Saturday, January 23, 2010

Liturgy as Ingathering of all creation

"From the very beginning Jesus designed this institution precisely for this purpose, to rise in the midst of the people. Here is the wood of the cross standing firm and erect: Here our Lord's words find their fulfillment "And I, if I be lifted up from the earth, will draw all things to myself" (John 2:32). A might process of assimilation, tending ever farther and farther, is centered in this glowing hearth--a process of conformation or at least approximation of the earthly to the heavenly, of the sinful life of man to the offering of the Son of God to His Father's will." J.A. Jungmann, S.J., The Mass of the Roman Rite (New York: Benziger, 1949), p. 1.
The idea of teh ingathering of all creation is, I think, an often neglected aspect of the liturgy. Teilhard de Chardin was viscerally aware of it, but then his ideas are suspect, so they don't get a proper hearing. I'm sure this is one of the reasons why de Lubac was sympathetic to Teilhard. I, at any rate, detect this them in de Lubac (as was made clear in my dissertation).

Chaos and order

When one experiences one's life as chaotic one can either seek to find the order hidden amidst the apparent chaos or seek to impose order on the actual chaos that is there. Or both. sometimes the chaos is real and one is called to order it, as an exercise of one's stewardship over creation. Sometimes the apparent chaos is actually a result of interior disorder, whether emotional, intellectual, volutional, or a combination thereof. then to impose might be destructive. Careful discernment is important when one experiences chaos. That is what Ignatian principles of discernment are meant to help with.

Friday, January 22, 2010


I found out something interesting today in a book called The Civilization of Rome, by Donald R. Dudley (New York: New American Library, 1962). I've always heard that the word pontifex means "bridge builder" because a priest builds a bridge between the gods and men. As it turns out the term pontifex originally came from a college of priests who had responsibility for a sacred bridge over the Tiber, the Pons Sublacus. They were literally bridge builders.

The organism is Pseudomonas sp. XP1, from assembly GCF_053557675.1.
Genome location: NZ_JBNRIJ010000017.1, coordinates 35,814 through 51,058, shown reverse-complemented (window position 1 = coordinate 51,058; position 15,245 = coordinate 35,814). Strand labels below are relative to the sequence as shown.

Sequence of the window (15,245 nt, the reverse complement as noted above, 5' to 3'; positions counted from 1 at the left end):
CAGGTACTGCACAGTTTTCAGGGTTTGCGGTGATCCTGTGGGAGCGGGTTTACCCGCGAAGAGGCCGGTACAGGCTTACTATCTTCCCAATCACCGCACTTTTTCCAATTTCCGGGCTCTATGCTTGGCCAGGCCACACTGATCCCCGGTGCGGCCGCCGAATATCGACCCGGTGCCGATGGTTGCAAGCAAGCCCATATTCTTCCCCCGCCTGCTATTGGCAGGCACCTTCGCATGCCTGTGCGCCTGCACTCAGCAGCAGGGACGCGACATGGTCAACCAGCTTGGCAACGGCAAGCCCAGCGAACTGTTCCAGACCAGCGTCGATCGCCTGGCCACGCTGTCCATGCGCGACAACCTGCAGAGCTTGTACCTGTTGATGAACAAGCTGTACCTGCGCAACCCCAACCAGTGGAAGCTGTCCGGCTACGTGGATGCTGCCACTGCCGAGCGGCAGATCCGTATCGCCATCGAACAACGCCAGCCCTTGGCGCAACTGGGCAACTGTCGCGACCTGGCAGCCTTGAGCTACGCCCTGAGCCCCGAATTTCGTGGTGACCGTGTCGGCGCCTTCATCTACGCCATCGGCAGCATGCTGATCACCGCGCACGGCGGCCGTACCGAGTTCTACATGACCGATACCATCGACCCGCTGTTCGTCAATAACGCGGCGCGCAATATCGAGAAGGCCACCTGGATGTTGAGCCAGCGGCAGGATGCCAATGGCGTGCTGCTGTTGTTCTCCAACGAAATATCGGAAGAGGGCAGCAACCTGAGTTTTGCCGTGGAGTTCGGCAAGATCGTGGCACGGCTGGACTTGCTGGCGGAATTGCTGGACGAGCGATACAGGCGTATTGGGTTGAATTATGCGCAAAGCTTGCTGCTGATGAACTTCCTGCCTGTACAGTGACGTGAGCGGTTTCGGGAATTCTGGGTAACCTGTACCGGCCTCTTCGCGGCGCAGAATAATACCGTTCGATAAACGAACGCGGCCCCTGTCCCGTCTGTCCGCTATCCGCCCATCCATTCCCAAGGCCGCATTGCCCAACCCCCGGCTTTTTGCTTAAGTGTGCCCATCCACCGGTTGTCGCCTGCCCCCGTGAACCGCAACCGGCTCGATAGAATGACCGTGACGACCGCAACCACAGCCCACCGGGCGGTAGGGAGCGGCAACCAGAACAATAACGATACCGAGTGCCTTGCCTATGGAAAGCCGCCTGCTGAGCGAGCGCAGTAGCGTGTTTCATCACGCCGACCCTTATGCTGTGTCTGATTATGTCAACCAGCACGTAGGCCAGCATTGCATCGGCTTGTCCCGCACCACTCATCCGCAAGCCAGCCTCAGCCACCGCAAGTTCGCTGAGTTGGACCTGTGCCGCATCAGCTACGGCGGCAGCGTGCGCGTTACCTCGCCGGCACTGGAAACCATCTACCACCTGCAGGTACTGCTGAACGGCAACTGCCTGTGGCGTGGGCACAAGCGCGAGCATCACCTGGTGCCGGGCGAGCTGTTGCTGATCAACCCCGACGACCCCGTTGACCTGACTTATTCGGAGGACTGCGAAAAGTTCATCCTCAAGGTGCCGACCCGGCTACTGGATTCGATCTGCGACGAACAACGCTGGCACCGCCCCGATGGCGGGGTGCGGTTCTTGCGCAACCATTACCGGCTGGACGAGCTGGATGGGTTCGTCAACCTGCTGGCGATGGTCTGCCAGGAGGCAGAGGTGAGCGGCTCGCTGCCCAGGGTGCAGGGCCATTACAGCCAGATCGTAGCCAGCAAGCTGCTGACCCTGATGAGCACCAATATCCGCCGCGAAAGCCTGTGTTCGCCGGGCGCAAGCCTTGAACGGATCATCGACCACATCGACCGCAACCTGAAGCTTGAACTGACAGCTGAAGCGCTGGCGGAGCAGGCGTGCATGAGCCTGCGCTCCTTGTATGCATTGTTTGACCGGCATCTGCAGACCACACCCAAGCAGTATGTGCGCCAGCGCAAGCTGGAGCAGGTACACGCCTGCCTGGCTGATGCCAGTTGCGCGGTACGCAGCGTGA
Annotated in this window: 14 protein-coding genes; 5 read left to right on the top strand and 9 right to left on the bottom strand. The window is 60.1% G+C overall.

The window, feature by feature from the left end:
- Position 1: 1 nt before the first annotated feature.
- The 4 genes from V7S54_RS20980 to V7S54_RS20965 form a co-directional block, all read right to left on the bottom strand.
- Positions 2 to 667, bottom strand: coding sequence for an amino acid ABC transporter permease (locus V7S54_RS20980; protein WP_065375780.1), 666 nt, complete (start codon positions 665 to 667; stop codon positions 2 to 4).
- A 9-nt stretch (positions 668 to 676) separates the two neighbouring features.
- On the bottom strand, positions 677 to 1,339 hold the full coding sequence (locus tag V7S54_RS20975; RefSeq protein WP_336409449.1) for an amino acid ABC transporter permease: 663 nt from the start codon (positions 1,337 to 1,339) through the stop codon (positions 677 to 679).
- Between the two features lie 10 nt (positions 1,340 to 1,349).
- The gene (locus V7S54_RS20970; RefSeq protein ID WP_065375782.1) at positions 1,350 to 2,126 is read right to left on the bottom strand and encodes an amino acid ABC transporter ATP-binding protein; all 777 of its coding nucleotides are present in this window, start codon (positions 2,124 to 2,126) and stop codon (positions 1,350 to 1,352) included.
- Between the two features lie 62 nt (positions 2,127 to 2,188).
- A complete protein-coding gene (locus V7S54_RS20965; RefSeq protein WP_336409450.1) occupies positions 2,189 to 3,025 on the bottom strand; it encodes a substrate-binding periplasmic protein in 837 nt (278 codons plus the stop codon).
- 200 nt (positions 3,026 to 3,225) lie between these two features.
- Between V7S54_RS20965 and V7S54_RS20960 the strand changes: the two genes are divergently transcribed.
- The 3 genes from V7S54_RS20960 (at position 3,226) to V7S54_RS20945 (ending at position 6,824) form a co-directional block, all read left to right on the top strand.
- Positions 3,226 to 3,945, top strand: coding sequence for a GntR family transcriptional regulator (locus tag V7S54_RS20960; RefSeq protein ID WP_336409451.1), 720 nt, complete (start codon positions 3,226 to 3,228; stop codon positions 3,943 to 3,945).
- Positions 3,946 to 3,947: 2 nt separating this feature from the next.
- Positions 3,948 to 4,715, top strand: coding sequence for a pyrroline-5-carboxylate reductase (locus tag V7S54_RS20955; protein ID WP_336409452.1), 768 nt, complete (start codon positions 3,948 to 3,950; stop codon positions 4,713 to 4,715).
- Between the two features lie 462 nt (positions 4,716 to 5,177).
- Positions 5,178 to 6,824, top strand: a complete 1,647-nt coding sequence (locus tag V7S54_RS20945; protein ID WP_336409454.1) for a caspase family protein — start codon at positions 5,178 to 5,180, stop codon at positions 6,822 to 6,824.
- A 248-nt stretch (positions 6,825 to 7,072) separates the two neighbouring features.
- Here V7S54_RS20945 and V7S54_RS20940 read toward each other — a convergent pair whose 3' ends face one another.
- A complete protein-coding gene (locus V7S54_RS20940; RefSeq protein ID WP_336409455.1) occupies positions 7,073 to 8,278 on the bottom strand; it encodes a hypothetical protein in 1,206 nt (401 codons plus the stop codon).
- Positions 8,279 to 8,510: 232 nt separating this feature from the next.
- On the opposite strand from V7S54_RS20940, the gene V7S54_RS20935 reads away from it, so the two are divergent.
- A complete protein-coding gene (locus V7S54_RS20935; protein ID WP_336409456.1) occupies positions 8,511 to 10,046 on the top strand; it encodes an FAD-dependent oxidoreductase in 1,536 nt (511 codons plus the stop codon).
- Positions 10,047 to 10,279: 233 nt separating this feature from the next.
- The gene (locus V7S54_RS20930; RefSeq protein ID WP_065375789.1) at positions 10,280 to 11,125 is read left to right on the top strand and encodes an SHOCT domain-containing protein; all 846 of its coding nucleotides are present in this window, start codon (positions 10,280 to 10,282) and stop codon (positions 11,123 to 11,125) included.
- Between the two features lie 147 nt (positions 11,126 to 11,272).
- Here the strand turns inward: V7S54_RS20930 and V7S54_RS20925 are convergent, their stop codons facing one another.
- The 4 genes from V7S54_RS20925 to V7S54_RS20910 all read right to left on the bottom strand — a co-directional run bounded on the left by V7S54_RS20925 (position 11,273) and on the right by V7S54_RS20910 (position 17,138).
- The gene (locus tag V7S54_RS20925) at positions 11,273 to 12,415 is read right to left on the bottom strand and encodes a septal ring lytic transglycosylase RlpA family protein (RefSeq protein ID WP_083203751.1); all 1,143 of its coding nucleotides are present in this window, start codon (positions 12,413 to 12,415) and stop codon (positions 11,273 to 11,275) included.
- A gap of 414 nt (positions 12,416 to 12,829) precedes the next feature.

Thursday, January 21, 2010

An unsystematic reflection on St. Agnes

Despite the fact that the celebration of St. Agnes is only a memorial and that we don't even know what century she lived (according to the little bio in the liturgy of the hours), the office treats her almost as though this were a solemnity, with lots of proper texts and using the psalms from Sunday, Week I.

St. Agnes clearly has a deep significance for the Roman Church, as can be seen by the blessing of the lambs from whose wool the pallium for new archbishops is made. The ancient Christians certainly had an appreciation of consecrated virginity that we don't. Maybe, providentially, the emphasis on St. Agnes on this memorial is a good reminder that we need to recover an appreciation of the beauty of virginity, especially when consecrated to Christ.

By the way, you do not have to hate marriage and sexual relations to exalt virginity. I almost always had a student in the seminary who could not accept that the Church considers consecrated virginity a higher calling than marriage. I always made the point that virginity is not morally superior and that unconsecrated virginity isn't superior at all. That did not appease them. It has been repeated to them so often that there are four absolutely equal vocations, priesthood, religious life, marriage, singlehood (that last which I do not think is a vocation in the same sense as the other three) that they cannot conceive of a hierarchical relationship between them.

Tuesday, January 19, 2010

Well, I'll be darned

The Senate seat that has belonged to the Kennedys since before I was born is now going to be occupied bya Republican! Who would have predicted this a year ago, when my kids who went on the March for Life were having to step over the "Hope" and "Change" signs left over from the inauguration? Is that the kind of change they had in mind?

Sunday, January 17, 2010

C.S. Lewis College

Andrew Seeley, of the Institute for Catholic Liberal Education, just told me about a new college that will be opening in Massachusetts in a couple of year, C.S. Lewis College. It will feature a Great Books program, a school of visual and performing arts, and mere Christianity as its spiritual foundation. It is going to use Oxford as its model for academic life. The campus, which is stunning, was was the core campus of Northfield Mount Hermon School, founded by Dwight Moody of Moody Bible Institute fame.